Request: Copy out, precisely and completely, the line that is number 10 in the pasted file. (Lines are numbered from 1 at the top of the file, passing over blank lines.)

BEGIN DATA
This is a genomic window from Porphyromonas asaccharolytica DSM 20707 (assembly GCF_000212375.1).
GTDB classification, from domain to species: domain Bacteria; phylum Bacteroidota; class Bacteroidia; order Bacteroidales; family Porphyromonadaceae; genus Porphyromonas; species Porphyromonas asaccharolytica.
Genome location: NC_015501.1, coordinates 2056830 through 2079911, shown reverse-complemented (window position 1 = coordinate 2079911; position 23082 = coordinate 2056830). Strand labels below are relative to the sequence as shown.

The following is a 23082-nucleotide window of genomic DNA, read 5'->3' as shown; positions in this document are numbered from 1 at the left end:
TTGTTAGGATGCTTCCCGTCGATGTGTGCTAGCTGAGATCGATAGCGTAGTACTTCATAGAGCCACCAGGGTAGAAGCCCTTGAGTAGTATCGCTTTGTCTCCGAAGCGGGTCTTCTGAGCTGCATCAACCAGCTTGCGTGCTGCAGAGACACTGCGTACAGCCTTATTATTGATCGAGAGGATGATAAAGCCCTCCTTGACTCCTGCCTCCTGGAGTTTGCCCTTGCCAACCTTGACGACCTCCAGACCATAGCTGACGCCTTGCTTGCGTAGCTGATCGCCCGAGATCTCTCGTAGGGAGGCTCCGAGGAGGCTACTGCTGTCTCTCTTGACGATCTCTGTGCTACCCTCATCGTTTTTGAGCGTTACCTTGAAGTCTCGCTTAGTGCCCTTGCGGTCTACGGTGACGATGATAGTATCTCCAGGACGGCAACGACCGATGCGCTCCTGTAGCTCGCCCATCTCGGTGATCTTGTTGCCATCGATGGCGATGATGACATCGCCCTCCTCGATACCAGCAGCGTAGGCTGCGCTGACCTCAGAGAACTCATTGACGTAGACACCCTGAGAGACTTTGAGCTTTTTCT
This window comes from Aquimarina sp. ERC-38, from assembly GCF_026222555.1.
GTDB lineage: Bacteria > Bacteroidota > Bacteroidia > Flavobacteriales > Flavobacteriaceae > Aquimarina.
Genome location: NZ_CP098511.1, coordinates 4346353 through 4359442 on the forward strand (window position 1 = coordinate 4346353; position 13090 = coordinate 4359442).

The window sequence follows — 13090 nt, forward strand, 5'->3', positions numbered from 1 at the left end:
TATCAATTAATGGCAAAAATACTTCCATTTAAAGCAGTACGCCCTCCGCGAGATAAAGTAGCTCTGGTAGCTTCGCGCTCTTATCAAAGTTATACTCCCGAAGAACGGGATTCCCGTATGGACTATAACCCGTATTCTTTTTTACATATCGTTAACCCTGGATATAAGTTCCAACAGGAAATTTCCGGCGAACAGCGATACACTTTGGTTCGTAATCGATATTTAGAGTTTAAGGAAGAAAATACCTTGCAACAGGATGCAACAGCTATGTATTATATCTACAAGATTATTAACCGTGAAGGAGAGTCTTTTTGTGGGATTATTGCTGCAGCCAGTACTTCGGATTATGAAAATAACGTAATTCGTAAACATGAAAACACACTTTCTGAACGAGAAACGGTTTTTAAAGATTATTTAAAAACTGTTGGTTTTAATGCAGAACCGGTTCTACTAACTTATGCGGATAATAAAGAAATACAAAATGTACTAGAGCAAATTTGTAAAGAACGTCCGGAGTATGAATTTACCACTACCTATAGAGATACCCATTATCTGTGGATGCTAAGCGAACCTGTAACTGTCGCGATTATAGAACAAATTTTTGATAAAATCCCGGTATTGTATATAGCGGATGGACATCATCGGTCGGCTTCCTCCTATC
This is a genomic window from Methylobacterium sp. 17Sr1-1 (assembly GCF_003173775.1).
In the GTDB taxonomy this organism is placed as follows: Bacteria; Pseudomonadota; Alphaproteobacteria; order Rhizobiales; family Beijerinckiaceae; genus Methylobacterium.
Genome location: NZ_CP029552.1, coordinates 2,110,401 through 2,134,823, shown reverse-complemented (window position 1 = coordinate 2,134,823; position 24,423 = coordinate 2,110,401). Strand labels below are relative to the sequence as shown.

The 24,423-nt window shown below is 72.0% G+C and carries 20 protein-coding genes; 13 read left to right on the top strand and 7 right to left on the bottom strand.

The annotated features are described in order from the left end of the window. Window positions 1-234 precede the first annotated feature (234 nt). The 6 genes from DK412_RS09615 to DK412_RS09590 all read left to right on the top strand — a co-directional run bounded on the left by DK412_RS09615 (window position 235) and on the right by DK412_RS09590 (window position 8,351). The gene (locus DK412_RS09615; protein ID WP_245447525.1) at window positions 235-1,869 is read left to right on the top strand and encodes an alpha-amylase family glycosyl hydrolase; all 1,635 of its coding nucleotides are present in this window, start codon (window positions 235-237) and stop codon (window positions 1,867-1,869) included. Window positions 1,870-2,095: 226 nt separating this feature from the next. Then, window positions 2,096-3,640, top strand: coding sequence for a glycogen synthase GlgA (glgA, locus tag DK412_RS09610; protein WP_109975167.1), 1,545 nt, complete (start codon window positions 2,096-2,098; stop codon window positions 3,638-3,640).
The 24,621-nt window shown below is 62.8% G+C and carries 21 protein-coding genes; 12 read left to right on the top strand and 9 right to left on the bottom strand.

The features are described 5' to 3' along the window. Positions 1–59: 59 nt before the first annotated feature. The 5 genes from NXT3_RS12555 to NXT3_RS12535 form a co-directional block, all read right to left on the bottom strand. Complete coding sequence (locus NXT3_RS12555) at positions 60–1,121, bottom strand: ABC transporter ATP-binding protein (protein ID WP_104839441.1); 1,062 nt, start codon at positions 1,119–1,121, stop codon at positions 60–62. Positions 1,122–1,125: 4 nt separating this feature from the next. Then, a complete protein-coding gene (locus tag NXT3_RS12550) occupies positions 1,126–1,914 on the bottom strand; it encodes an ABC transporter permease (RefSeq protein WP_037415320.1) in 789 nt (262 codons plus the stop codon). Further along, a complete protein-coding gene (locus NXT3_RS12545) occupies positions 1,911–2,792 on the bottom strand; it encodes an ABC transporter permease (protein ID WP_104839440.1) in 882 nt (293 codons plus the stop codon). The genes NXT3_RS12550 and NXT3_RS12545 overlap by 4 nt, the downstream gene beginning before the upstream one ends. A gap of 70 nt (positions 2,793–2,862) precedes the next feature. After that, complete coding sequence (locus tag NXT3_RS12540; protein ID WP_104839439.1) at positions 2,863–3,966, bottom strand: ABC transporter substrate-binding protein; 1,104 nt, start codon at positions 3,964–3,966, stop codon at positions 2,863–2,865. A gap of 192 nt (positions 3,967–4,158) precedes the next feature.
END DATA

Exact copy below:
TATCAATTAATGGCAAAAATACTTCCATTTAAAGCAGTACGCCCTCCGCGAGATAAAGTAGCTCTGGTAGCTTCGCGCTCTTATCAAAGTTATACTCCCGAAGAACGGGATTCCCGTATGGACTATAACCCGTATTCTTTTTTACATATCGTTAACCCTGGATATAAGTTCCAACAGGAAATTTCCGGCGAACAGCGATACACTTTGGTTCGTAATCGATATTTAGAGTTTAAGGAAGAAAATACCTTGCAACAGGATGCAACAGCTATGTATTATATCTACAAGATTATTAACCGTGAAGGAGAGTCTTTTTGTGGGATTATTGCTGCAGCCAGTACTTCGGATTATGAAAATAACGTAATTCGTAAACATGAAAACACACTTTCTGAACGAGAAACGGTTTTTAAAGATTATTTAAAAACTGTTGGTTTTAATGCAGAACCGGTTCTACTAACTTATGCGGATAATAAAGAAATACAAAATGTACTAGAGCAAATTTGTAAAGAACGTCCGGAGTATGAATTTACCACTACCTATAGAGATACCCATTATCTGTGGATGCTAAGCGAACCTGTAACTGTCGCGATTATAGAACAAATTTTTGATAAAATCCCGGTATTGTATATAGCGGATGGACATCATCGGTCGGCTTCCTCCTATC